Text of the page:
By Judy Wright
Human beings have the longest dependency on others than any other living creature. We spend our lives in relationships, either toxic or nurturing. If the family of origin was not supportive and loving, we either repeat that pattern or look for other mentors and teachers.
Can you visualize a closed fist as opposed to an open hand? That is the difference between a closed and dysfunctional group and a learning, sharing and supportive one. The closed one is turned inward and harsh in judgment and expectations. The open one is welcoming and willing to help others as well as receive help.
Closed or Open Families
When we look at families, either of birth or deliberate connection, we admire and wish to emulate, there are usually a number of variables present in the makeup. One or more are usually absent from a closed or dysfunctional family organizations.
1. Open communication. The members are free to express opinions and make mistakes without losing love. They talk often and freely express feelings and emotions. They look for new ways to encourage each other and don’t just do what has always been done. The family members ask for help, forgiveness and support when it is needed.
2. A sense of “us”. A family is made up of individuals with different needs and abilities. Those individuals form a synergy where the sum of the parts is greater than each one alone. The members of the family know that someone “has their back” and will support their endeavors.
3. Boundaries and guidance. Boundaries and rules of society are not to keep others out, but to keep us safe by understanding the limits of acceptable and unacceptable behavior.
4. Mutual respect. Strong families provide a sense of shared history and traditions. The family actively teaches and models morals, ethics and respect for others.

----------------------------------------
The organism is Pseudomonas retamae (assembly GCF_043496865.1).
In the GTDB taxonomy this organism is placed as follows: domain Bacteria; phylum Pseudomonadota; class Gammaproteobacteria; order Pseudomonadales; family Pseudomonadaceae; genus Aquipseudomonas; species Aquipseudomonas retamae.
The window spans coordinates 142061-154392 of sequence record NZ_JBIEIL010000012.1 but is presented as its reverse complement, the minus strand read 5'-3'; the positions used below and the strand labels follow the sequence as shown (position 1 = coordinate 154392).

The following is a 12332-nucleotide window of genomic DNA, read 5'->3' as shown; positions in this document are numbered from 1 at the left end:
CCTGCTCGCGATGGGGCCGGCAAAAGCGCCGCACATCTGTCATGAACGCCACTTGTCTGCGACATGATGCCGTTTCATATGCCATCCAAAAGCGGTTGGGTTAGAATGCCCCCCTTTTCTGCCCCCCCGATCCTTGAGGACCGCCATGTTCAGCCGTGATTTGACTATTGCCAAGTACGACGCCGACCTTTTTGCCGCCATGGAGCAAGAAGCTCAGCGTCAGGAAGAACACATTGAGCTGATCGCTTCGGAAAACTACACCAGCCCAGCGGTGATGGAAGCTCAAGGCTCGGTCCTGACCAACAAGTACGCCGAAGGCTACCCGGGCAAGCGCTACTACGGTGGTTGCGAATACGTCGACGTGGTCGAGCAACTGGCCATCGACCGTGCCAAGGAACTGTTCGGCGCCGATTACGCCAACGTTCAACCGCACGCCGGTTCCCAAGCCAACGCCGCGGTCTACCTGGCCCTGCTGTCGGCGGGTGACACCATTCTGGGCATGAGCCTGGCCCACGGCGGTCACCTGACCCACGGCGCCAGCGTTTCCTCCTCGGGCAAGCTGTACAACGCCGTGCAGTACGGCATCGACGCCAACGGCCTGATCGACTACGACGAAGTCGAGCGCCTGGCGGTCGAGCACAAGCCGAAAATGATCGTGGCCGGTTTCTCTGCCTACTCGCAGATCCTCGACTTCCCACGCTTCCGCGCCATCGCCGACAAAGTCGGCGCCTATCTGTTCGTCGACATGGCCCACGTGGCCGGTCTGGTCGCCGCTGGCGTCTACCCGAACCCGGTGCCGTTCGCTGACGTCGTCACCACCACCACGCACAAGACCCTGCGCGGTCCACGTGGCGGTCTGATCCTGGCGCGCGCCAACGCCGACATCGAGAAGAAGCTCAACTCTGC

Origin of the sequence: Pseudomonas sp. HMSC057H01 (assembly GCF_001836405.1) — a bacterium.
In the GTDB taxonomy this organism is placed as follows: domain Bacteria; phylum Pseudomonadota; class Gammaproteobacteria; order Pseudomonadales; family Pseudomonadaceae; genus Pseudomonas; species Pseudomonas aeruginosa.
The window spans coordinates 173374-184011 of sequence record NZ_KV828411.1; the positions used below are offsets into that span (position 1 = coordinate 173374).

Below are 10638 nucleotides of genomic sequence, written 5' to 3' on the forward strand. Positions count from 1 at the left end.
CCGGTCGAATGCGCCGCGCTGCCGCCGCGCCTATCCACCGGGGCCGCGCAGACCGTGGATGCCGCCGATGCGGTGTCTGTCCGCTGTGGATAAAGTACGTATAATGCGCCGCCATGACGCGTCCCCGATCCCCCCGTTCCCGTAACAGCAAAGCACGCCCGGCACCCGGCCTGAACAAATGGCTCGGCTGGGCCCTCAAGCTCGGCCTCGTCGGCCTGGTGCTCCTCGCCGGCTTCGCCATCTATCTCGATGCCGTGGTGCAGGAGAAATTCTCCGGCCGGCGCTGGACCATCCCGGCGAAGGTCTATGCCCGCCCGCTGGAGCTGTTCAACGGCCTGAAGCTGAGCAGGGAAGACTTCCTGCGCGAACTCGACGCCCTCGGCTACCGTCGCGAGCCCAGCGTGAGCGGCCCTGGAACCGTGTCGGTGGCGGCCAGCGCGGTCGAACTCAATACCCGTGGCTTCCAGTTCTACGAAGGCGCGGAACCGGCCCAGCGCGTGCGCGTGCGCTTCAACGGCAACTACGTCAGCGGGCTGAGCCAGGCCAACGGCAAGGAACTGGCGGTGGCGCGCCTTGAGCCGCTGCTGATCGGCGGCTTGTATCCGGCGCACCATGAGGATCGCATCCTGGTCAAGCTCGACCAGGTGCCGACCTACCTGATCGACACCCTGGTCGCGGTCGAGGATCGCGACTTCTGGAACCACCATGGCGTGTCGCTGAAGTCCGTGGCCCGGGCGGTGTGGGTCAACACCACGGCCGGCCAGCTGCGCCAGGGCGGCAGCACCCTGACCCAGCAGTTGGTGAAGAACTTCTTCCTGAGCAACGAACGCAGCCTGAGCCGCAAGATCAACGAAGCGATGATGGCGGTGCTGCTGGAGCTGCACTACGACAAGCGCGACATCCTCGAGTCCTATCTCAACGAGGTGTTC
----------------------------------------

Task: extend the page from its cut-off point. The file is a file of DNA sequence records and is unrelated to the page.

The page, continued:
5. Affectionate and loving. Parents and families who only touch by pushing or pulling do not recognize the value of a loving and kind pat on the head, hug or kiss. Words and actions of love and acceptance are experienced daily in strong families and then radiated out to the world.
6. A sense of optimism and hope for the future. Families that are connected are strong in good times and bad. They model positive coping strategies and recognize life lessons in occasional failures.
Can you and your family change, even if negative patterns have been established over a long period of time? The answer is a resounding yes. The more we know, the more we grow. If your family or group would like deeper assistance than is offered in articles and books and yet not as expensive as therapy, please Google the phrase “Discipline Yes Punish No.” This can assist you in your journey.
Thank You for Your Important Work
I applaud you for seeking help with improving your relationships. Enhancing the bonds of understanding between individuals is the first step in building better families, neighborhoods, communities, areas, nations and a world of peace and harmony. Isn’t that what we all want?
Artichoke Press is the home site of Judy H. Wright, family relationship coach and author of over 20 books. If your organization would like to schedule Auntie Artichoke, the storytelling trainer,
for a workshop please call 406.549.9813. If your family is having problems or situations that need more assistance than an article or book, please go to http://www.DisciplineYesPunishNo.com for a program that will transform your family life.